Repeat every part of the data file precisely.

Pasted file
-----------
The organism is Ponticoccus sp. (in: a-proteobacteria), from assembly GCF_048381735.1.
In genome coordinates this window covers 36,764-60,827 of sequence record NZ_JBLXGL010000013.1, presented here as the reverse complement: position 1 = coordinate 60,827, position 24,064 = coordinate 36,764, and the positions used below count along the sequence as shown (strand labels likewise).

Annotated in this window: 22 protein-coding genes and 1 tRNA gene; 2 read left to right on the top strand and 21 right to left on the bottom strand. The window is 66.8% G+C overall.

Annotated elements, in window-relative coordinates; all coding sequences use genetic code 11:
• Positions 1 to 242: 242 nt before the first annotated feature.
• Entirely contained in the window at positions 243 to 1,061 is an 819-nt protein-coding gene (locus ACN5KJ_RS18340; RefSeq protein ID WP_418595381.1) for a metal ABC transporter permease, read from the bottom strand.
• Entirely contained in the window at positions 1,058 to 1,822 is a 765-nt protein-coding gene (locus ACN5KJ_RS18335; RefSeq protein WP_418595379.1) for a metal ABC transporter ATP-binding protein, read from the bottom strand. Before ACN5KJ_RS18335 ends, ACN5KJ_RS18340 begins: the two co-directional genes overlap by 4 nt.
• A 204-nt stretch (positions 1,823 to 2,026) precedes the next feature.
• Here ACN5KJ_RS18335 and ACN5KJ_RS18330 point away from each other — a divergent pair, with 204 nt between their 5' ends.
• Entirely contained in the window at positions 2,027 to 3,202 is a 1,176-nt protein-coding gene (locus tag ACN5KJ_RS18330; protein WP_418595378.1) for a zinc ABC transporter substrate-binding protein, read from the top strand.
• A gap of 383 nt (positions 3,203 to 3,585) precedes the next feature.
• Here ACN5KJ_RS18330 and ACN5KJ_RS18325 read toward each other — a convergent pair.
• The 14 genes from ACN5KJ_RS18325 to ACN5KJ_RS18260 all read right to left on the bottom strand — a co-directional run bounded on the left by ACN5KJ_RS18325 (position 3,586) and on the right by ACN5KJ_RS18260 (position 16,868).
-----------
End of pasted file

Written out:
The organism is Ponticoccus sp. (in: a-proteobacteria), from assembly GCF_048381735.1.
In genome coordinates this window covers 36,764-60,827 of sequence record NZ_JBLXGL010000013.1, presented here as the reverse complement: position 1 = coordinate 60,827, position 24,064 = coordinate 36,764, and the positions used below count along the sequence as shown (strand labels likewise).

Annotated in this window: 22 protein-coding genes and 1 tRNA gene; 2 read left to right on the top strand and 21 right to left on the bottom strand. The window is 66.8% G+C overall.

Annotated elements, in window-relative coordinates; all coding sequences use genetic code 11:
• Positions 1 to 242: 242 nt before the first annotated feature.
• Entirely contained in the window at positions 243 to 1,061 is an 819-nt protein-coding gene (locus ACN5KJ_RS18340; RefSeq protein ID WP_418595381.1) for a metal ABC transporter permease, read from the bottom strand.
• Entirely contained in the window at positions 1,058 to 1,822 is a 765-nt protein-coding gene (locus ACN5KJ_RS18335; RefSeq protein WP_418595379.1) for a metal ABC transporter ATP-binding protein, read from the bottom strand. Before ACN5KJ_RS18335 ends, ACN5KJ_RS18340 begins: the two co-directional genes overlap by 4 nt.
• A 204-nt stretch (positions 1,823 to 2,026) precedes the next feature.
• Here ACN5KJ_RS18335 and ACN5KJ_RS18330 point away from each other — a divergent pair, with 204 nt between their 5' ends.
• Entirely contained in the window at positions 2,027 to 3,202 is a 1,176-nt protein-coding gene (locus tag ACN5KJ_RS18330; protein WP_418595378.1) for a zinc ABC transporter substrate-binding protein, read from the top strand.
• A gap of 383 nt (positions 3,203 to 3,585) precedes the next feature.
• Here ACN5KJ_RS18330 and ACN5KJ_RS18325 read toward each other — a convergent pair.
• The 14 genes from ACN5KJ_RS18325 to ACN5KJ_RS18260 all read right to left on the bottom strand — a co-directional run bounded on the left by ACN5KJ_RS18325 (position 3,586) and on the right by ACN5KJ_RS18260 (position 16,868).